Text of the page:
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Old 2005-01-04, 07:07   Link #41
LynnieS
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Quote:
Originally Posted by Kamui4356
I could have sworn a judge ruled that these type of lawsuits were illegal and these companies had to get the actual names first. Of course such a decision could have been reversed, or I could have misread some article. It's also possible I dreamed the whole thing...
Don't remember fully any more, to be honest. Getting the actual people - their IP addresses anyway - is pretty easy with BT; you can still hide your information, though, I suspect, so a John Doe method might still be useful.

You can also go against the ISPs, which come to think of it, have been tried, I think.

Quote:
If the links LynnieS posted are correct, then it would seem they are doing something illegal in their country. Even if they aren't, they can still be sued in england or the US. Sure they act like they're safe, but the people at piratebay probably know as much about law as I do, and most of my knowledge comes from watching law and order on tv. I doubt they consulted a lawyer of any kind, even the one passed out drunk in an alley they mention. One day they're going to get a very nasty surprise in the mail.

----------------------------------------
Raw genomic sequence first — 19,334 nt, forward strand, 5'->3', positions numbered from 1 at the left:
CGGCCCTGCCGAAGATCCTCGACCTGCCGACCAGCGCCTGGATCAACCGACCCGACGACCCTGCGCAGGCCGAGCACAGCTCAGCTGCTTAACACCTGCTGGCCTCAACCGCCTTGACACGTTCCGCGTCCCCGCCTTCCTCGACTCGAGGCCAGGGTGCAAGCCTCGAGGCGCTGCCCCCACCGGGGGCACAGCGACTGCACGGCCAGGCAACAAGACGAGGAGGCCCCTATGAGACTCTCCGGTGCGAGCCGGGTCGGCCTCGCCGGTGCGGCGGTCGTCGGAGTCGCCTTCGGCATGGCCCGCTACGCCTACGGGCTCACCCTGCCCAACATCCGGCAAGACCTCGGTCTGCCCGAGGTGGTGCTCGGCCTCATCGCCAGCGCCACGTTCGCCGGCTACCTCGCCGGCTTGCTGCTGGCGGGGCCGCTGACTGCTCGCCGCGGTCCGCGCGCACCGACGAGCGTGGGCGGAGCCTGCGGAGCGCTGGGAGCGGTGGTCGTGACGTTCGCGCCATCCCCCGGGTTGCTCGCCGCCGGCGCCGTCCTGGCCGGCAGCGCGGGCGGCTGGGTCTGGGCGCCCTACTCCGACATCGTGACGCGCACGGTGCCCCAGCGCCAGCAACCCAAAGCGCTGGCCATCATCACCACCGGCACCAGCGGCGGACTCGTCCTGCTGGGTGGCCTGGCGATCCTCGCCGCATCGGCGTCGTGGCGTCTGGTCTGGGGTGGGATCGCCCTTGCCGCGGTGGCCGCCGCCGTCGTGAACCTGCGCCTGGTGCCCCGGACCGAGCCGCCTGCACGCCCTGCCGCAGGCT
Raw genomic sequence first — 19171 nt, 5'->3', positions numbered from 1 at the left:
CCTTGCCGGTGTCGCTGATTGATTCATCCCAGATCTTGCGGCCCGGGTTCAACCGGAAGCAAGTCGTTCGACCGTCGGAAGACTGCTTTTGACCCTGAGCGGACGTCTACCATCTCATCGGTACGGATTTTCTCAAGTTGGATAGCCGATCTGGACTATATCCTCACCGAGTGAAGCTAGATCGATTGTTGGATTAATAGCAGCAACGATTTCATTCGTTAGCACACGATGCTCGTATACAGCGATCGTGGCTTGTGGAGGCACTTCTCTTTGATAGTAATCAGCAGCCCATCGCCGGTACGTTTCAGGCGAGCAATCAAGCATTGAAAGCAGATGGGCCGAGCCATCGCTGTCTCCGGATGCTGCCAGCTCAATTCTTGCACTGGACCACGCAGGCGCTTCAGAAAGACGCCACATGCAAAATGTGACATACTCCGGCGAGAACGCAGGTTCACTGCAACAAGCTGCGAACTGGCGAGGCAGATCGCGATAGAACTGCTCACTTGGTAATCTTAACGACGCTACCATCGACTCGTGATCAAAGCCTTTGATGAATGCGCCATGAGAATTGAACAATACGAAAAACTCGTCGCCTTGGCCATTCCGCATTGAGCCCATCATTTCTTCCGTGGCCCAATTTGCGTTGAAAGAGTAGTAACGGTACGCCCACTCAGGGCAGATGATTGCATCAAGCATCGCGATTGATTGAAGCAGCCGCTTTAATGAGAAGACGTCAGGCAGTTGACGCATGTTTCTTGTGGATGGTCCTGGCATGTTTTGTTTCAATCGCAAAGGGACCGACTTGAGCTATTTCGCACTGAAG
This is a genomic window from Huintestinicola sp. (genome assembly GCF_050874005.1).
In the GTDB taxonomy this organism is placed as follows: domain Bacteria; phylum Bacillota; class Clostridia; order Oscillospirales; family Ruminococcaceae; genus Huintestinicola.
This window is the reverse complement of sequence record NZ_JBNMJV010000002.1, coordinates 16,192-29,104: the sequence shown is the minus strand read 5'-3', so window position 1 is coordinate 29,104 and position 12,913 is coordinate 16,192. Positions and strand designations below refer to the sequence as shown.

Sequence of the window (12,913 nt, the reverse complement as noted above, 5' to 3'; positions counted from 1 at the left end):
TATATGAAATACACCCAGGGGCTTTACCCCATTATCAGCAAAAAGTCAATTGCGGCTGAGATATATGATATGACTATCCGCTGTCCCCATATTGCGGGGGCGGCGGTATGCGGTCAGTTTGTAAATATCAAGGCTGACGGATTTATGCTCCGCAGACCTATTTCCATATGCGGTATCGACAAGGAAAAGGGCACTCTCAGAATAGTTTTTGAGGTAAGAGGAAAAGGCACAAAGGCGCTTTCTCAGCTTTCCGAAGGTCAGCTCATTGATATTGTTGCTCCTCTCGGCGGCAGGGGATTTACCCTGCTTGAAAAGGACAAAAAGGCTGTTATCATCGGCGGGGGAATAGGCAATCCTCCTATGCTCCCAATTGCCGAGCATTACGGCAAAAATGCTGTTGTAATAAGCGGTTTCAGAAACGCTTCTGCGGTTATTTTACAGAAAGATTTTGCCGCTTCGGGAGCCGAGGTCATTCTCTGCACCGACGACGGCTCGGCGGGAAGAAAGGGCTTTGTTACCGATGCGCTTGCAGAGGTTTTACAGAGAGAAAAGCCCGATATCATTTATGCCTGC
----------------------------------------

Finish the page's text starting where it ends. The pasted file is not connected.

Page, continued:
Small correction. I had posted earlier that the site that I found would indicate that the ISP used by PB has an obligation, under Swedish statute, to remove anything that violates copyright.

Additionally, that Swedish Personal Registry act, even after amendment in 1999, can result in damages, fines, and a prison term of up to 2 years. The only good thing about this for PB is that its scope is rather vague, so until it goes through the courts or is amended, a lot of people are just leaving everything as-is. The same, it seems, goes for the EU version, but I suspect people aren't taking stupid chances just in case. I'm not sure how much sympathy PB will get, though, if push comes to shove; they look to be rude to everyone arguing against them.

What I don't know is if the 1960 statute they are quoting remains in effect. I suspect not, given its age and Sweden having joined both the EU and the WTO in 1995. Some of a country's soverign powers are supposed to have been transferred when it joins the EU, but I haven't yet found anything in the EU treaties that makes exemptions.